Determining the impact of intrinsic and extrinsic factors throughout the annual cycle on the reproductive behaviour of a migratory songbird, Purple Martin Progne subis
The causes of steep rates of population decline in migratory songbirds remain largely unknown. In a trans-hemispheric migratory swallow (purple martin, Progne subis), I examined carry-over effects from spring migration on an individual’s subsequent reproductive success as well as latitudinal variation in clutch size and timing of provisioning. I show that martins that spent more days at spring migratory stopovers initiated their clutches earlier after arrival at breeding colonies, and lost fewer offspring. I found that martins at more northern latitudes provisioned their young for more hours per day but I did not find a predicted positive correlation between clutch size and latitude. Overall, I show for the first time how spatio-temporal factors during migration carry over to affect the reproductive success of individual songbirds and my results suggest that the increased risk associated with longer migration is not compensated for by higher productivity at more northern latitudes.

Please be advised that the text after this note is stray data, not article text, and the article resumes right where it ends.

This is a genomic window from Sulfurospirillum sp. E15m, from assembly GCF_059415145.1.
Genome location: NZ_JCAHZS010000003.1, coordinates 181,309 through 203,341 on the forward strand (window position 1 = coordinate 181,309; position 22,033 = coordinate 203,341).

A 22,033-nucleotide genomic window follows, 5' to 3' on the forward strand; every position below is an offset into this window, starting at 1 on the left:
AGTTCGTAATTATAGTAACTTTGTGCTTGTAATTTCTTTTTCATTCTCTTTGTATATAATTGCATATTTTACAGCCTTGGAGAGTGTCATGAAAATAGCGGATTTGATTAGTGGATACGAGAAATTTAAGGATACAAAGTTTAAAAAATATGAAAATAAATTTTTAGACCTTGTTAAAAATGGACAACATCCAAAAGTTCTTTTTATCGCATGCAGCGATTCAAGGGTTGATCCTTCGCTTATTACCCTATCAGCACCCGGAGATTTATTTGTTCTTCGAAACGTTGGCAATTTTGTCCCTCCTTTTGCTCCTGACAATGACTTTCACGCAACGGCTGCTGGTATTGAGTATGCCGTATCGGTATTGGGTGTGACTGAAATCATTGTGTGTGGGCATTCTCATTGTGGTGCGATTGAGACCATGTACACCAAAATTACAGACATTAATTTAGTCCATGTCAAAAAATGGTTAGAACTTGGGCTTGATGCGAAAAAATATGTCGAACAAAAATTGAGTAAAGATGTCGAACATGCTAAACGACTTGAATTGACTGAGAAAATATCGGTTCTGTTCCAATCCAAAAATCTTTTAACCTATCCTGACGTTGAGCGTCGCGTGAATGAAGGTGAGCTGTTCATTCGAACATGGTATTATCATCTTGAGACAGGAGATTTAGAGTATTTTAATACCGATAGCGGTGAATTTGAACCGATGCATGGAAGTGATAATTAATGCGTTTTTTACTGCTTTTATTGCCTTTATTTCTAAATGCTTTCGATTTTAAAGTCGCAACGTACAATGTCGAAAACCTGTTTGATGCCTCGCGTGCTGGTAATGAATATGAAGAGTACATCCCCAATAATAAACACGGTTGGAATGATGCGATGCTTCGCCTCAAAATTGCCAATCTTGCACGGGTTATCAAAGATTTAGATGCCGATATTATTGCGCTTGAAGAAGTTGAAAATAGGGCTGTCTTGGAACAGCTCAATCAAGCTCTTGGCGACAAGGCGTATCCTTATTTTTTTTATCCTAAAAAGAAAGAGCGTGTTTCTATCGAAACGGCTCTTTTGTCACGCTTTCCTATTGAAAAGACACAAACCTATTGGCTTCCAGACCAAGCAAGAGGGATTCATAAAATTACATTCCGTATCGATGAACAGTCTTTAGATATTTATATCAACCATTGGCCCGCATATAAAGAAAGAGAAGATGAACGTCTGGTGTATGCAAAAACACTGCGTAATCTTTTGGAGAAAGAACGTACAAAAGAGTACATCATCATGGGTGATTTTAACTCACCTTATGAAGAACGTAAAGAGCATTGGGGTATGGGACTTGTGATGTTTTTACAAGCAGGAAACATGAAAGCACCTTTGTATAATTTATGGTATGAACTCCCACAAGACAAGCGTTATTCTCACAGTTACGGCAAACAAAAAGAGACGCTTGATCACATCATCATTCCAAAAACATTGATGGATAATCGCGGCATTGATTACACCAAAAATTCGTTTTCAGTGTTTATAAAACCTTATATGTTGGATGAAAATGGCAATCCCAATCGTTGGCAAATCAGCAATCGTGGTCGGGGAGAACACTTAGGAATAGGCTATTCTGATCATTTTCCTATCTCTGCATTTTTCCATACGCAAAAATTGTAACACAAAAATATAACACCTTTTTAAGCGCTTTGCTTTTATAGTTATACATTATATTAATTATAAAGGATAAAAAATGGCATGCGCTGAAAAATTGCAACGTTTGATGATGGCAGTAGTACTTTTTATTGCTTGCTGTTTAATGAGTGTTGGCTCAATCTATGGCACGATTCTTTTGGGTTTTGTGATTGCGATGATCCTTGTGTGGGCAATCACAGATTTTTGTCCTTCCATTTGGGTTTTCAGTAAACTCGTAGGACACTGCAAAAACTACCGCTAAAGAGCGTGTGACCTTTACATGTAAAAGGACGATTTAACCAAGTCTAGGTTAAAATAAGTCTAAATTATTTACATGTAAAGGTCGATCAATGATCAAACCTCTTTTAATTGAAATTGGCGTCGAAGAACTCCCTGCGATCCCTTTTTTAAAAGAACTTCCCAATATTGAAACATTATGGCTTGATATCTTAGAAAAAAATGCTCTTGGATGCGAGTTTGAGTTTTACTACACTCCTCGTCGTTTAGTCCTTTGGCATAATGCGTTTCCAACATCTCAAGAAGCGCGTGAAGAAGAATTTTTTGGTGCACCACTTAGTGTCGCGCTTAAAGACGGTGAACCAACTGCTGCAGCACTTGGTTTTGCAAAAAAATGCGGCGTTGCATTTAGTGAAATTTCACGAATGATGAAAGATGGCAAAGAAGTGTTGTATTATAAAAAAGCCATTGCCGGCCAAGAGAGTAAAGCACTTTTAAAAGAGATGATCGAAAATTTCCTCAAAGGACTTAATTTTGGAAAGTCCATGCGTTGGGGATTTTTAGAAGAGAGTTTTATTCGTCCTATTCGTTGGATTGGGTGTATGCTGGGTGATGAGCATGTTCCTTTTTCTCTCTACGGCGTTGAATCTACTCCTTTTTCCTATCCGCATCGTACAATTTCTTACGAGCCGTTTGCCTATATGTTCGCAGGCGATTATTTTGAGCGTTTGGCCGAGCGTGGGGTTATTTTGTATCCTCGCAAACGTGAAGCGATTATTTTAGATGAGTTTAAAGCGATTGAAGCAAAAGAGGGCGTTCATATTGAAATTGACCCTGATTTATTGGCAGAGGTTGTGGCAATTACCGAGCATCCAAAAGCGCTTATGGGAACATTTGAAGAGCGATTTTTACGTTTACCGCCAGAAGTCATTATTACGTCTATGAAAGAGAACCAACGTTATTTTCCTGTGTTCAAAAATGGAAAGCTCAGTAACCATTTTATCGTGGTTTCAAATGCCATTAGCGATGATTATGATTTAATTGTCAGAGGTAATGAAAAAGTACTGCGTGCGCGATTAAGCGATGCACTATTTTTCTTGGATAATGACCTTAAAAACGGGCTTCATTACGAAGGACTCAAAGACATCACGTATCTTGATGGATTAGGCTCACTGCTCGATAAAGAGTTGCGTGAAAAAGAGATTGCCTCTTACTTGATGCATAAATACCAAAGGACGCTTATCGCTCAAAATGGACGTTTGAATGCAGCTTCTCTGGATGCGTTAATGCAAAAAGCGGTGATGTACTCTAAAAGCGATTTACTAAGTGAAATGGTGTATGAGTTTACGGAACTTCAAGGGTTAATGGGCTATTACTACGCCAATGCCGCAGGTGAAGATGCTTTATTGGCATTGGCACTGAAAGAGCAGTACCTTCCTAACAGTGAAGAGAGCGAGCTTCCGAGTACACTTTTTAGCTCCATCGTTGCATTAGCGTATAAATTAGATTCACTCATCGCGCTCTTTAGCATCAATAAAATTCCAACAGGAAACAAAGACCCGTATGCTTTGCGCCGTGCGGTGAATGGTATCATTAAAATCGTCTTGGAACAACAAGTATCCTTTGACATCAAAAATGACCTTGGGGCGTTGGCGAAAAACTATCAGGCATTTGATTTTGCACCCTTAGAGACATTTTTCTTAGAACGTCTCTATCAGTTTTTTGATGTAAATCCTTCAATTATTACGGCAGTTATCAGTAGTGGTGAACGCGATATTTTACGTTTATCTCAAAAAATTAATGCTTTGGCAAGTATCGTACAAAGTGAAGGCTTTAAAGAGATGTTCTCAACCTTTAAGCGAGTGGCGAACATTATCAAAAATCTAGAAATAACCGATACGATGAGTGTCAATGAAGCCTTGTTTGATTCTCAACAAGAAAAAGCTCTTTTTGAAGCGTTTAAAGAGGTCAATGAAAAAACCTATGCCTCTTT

Biological Sciences, Carry-over effects, Latitudinal variation, Reproduction